Modification of NiOx hole transport layers with 4-bromobenzylphosphonic acid and its influence on the performance of lead halide perovskite solar cells
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Lead halide perovskites have proved to be exceptionally efficient absorber materials for photovoltaics. Besides improving the properties of the perovskite absorbers, device engineering and the optimization of interfaces will be equally important to further the advancement of this emerging solar cell technology. Herein, we report a successful modification of the interface between the NiOx hole transport layer and the perovskite absorber layer using 4-bromobenzylphosphonic acid based self-assembled monolayers leading to an improved photovoltaic performance. The modification of the NiOx layer is carried out by dip coating which allows sufficient time for the self-assembly. The change in the surface free energy and the non-polar nature of the resulting surface is corroborated by contact angle measurements. X-ray photoelectron spectroscopy confirms the presence of phosphor and bromine on the NiOx surface. Furthermore, the resultant solar cells reveal increased photovoltage. For typical devices without and with modification, the photovoltage improves from 0.978 V to 1.029 V. The champion VOC observed was 1.099 V. The increment in photovoltage leads to improved power conversion efficiencies for the modified cells. The maximum power point tracking measurements of the devices show stable power output of the solar cells.
Lead halide perovskite solar cells have reached certified power conversion efficiencies (PCEs) greater than 23% in a conventional n-i-p architecture [1, 2, 3]. Similarly, also with perovskite solar cells based on a planar inverted p-i-n architecture efficiencies greater than 20% have imposingly been realized [4, 5]. In addition, devices in inverted p-i-n architecture have piqued considerable interest as they offer the possibility to be processed at low temperature and also on flexible substrates [5, 6, 7]. The diminishing gap between the performance of both device architectures has been majorly possible due to optimizing the inorganic hole transport layers (HTLs). In particular, nickel oxide (NiOx) films proved to be promising, as they allow facile processing, good stability and efficient hole extraction [8, 9]. Furthermore, different doping procedures for NiOx such as incorporation of copper, cesium or silver ions have led to improved device performance and are opening up pathways for further optimisations [10, 11, 12].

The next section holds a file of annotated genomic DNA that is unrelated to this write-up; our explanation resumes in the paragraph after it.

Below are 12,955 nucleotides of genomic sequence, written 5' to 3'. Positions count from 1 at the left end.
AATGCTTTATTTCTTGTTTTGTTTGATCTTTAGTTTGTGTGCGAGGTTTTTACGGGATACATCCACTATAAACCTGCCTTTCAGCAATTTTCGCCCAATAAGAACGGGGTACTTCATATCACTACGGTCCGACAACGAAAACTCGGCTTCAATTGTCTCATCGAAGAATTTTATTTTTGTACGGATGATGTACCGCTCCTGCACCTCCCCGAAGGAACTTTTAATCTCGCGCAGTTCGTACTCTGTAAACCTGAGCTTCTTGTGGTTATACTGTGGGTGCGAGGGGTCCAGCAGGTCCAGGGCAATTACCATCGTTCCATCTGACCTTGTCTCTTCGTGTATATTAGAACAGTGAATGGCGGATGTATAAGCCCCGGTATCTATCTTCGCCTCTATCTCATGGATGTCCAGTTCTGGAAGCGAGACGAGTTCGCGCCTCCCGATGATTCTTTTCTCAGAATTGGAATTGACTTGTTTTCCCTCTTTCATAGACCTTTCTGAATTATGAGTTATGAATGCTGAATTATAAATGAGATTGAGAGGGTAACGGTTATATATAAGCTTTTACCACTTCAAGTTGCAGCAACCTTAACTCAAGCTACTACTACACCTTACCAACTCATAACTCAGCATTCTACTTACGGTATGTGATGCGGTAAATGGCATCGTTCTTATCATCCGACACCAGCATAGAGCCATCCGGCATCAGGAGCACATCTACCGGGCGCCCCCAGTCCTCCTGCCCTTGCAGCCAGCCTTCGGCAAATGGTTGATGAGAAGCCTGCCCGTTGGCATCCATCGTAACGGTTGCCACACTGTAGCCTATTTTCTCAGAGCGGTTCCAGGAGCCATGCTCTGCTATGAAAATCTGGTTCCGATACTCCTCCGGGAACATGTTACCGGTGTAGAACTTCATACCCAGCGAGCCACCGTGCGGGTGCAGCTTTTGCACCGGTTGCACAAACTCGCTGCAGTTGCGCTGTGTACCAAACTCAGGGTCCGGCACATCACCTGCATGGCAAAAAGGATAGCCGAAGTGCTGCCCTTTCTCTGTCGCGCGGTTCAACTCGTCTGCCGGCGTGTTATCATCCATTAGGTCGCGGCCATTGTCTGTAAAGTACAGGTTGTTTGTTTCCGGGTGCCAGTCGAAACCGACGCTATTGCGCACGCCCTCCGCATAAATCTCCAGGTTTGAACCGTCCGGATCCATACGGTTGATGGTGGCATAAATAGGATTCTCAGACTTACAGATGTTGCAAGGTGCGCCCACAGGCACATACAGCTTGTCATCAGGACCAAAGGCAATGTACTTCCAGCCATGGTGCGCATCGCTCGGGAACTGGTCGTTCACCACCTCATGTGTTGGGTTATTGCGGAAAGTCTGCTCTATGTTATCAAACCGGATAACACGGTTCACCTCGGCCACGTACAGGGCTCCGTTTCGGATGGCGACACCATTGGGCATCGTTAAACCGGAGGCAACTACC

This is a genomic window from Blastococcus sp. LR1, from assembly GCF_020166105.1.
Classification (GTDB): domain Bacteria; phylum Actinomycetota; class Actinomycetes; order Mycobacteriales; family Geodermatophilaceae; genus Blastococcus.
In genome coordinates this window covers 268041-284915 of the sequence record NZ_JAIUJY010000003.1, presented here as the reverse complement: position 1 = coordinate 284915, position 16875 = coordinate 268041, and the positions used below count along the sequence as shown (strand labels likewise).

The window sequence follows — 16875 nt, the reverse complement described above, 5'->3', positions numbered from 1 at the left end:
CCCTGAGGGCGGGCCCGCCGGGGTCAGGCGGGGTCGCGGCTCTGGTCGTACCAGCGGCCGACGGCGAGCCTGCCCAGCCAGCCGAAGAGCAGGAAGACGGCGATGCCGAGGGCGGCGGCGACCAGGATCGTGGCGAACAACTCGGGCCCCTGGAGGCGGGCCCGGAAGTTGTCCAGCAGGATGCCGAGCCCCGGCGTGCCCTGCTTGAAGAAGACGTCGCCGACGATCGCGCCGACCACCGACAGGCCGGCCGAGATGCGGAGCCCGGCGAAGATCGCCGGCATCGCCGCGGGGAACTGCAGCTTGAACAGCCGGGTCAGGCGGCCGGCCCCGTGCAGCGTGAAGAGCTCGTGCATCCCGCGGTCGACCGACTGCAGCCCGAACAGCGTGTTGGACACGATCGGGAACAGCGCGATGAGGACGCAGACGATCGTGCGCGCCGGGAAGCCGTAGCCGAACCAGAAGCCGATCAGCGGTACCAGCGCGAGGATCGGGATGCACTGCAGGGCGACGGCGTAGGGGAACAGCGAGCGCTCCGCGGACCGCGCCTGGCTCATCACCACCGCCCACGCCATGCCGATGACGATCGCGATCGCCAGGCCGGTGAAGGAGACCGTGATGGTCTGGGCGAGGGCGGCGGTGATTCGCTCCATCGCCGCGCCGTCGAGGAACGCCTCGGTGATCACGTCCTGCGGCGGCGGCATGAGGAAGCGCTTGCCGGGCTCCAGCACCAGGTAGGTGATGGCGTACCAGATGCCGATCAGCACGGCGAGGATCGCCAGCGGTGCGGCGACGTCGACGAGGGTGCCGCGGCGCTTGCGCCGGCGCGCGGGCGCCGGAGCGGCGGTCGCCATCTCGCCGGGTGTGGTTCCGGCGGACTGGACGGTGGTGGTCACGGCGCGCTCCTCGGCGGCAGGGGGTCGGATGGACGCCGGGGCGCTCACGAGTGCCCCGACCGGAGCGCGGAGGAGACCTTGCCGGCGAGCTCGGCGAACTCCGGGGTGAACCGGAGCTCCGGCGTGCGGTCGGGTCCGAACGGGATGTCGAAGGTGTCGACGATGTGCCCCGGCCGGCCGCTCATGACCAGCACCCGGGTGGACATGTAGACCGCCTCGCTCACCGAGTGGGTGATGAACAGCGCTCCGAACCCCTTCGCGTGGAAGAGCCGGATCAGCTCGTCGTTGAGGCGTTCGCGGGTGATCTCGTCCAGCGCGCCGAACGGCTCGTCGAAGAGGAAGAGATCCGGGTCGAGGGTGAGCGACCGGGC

In recent practice, the NiOx layers for the application in perovskite solar cells are deposited majorly via solution processes by using sol–gel methods or nanoparticle dispersions in water [10, 13, 14, 15, 16, 17, 18, 19]. Moreover, atomic layer deposition, flame spray synthesis, pulsed laser deposition, sputtering and electrodeposition have been applied for the formation of NiOx thin films [20, 21, 22, 23, 24, 25].
In photovoltaics, interface engineering between charge transport layers and the absorber layer is an important approach in device optimization. One of the primary concepts utilized to achieve such engineering is the application of self-assembled monolayers (SAMs) [26, 27, 28]. The formation of a monolayer and the effective dipole of the applied molecules can be explored for designing the properties at the aforementioned interface. The SAMs allow the manipulation of the work function and the wettability of the metal oxide films, and they can also passivate the interface [29, 30]. For example, Wang et al. reported on the effects of para-substituted benzoic acid SAMs on the NiOx and perovskite interface. They highlighted an improved open circuit voltage (VOC) due to the introduction of bromobenzoic acid (dipole moment of 2.1 D) as a monolayer on the NiOx film .
In this work, we discuss the influence of the modification of the NiOx HTL with 4-bromobenzylphosphonic acid (Br-BPA) on lead halide perovskite solar cells. We chose phosphonic acids as the interface modifier as they have so far been barely investigated in perovskite solar cells even though they have been thoroughly studied in organic field effect transistors as well as organic photovoltaics and possess beneficial properties for surface modification of metal oxides . In a study on the modification of zinc oxide (ZnO) with benzylphosphonic acids (BPA), Lange et al. reported that BPA SAMs have a preferential tridentate binding on a ZnO surface. A tridentate binding suggests a stronger chemisorption of the SAM molecules on the metal oxide surface in comparison to the mono- and bi-dentate binding [32, 33, 34, 35]. As absorber layer for the solar cells prepared in p-i-n architecture, a triple cation based perovskite with the composition Cs0.1(FA0.83MA0.17)0.9Pb(I0.83Br0.17)3, introduced by Saliba et al. , was selected.
2.1 Sample and solar cell preparation
All chemicals and solvents were used as purchased without any further purification. Nickel(II) nitrate hexahydrate and sodium hydroxide was purchased from Fluka and VWR, respectively. Lead iodide, lead bromide, formamidinium iodide and PC60BM were purchased from TCI, Alfa Aesar, GreatCell Solar and Solenne, respectively. The other chemicals used in this study, including the phosphonic acid molecule, and all the solvents were purchased from Merck (Sigma Aldrich).
2.2 Material synthesis
2.2.1 Synthesis and characterization of nickel oxide nanoparticles